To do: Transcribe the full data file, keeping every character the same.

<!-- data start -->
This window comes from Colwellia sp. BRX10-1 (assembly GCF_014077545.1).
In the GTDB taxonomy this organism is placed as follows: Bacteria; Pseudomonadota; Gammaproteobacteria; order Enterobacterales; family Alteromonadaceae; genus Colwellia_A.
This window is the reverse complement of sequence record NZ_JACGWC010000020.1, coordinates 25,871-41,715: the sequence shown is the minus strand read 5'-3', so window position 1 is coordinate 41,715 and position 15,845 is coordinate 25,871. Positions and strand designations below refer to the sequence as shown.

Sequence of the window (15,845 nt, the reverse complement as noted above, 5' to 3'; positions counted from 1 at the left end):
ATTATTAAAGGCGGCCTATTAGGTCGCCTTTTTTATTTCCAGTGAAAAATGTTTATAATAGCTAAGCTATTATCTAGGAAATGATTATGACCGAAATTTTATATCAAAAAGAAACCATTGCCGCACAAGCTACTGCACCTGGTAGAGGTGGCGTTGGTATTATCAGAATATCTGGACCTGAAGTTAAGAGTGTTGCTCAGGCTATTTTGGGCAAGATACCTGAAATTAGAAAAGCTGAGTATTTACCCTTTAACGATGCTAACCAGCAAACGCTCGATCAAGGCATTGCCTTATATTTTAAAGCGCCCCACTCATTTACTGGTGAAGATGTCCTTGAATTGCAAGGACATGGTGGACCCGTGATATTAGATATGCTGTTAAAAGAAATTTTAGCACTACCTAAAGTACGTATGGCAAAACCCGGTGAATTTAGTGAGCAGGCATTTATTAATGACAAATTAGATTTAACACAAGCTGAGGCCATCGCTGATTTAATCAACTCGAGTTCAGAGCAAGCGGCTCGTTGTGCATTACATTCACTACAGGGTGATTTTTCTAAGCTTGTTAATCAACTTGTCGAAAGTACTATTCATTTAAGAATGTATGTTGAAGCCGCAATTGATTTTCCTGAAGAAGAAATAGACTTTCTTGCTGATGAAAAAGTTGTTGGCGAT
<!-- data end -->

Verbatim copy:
This window comes from Colwellia sp. BRX10-1 (assembly GCF_014077545.1).
In the GTDB taxonomy this organism is placed as follows: Bacteria; Pseudomonadota; Gammaproteobacteria; order Enterobacterales; family Alteromonadaceae; genus Colwellia_A.
This window is the reverse complement of sequence record NZ_JACGWC010000020.1, coordinates 25,871-41,715: the sequence shown is the minus strand read 5'-3', so window position 1 is coordinate 41,715 and position 15,845 is coordinate 25,871. Positions and strand designations below refer to the sequence as shown.

Sequence of the window (15,845 nt, the reverse complement as noted above, 5' to 3'; positions counted from 1 at the left end):
ATTATTAAAGGCGGCCTATTAGGTCGCCTTTTTTATTTCCAGTGAAAAATGTTTATAATAGCTAAGCTATTATCTAGGAAATGATTATGACCGAAATTTTATATCAAAAAGAAACCATTGCCGCACAAGCTACTGCACCTGGTAGAGGTGGCGTTGGTATTATCAGAATATCTGGACCTGAAGTTAAGAGTGTTGCTCAGGCTATTTTGGGCAAGATACCTGAAATTAGAAAAGCTGAGTATTTACCCTTTAACGATGCTAACCAGCAAACGCTCGATCAAGGCATTGCCTTATATTTTAAAGCGCCCCACTCATTTACTGGTGAAGATGTCCTTGAATTGCAAGGACATGGTGGACCCGTGATATTAGATATGCTGTTAAAAGAAATTTTAGCACTACCTAAAGTACGTATGGCAAAACCCGGTGAATTTAGTGAGCAGGCATTTATTAATGACAAATTAGATTTAACACAAGCTGAGGCCATCGCTGATTTAATCAACTCGAGTTCAGAGCAAGCGGCTCGTTGTGCATTACATTCACTACAGGGTGATTTTTCTAAGCTTGTTAATCAACTTGTCGAAAGTACTATTCATTTAAGAATGTATGTTGAAGCCGCAATTGATTTTCCTGAAGAAGAAATAGACTTTCTTGCTGATGAAAAAGTTGTTGGCGAT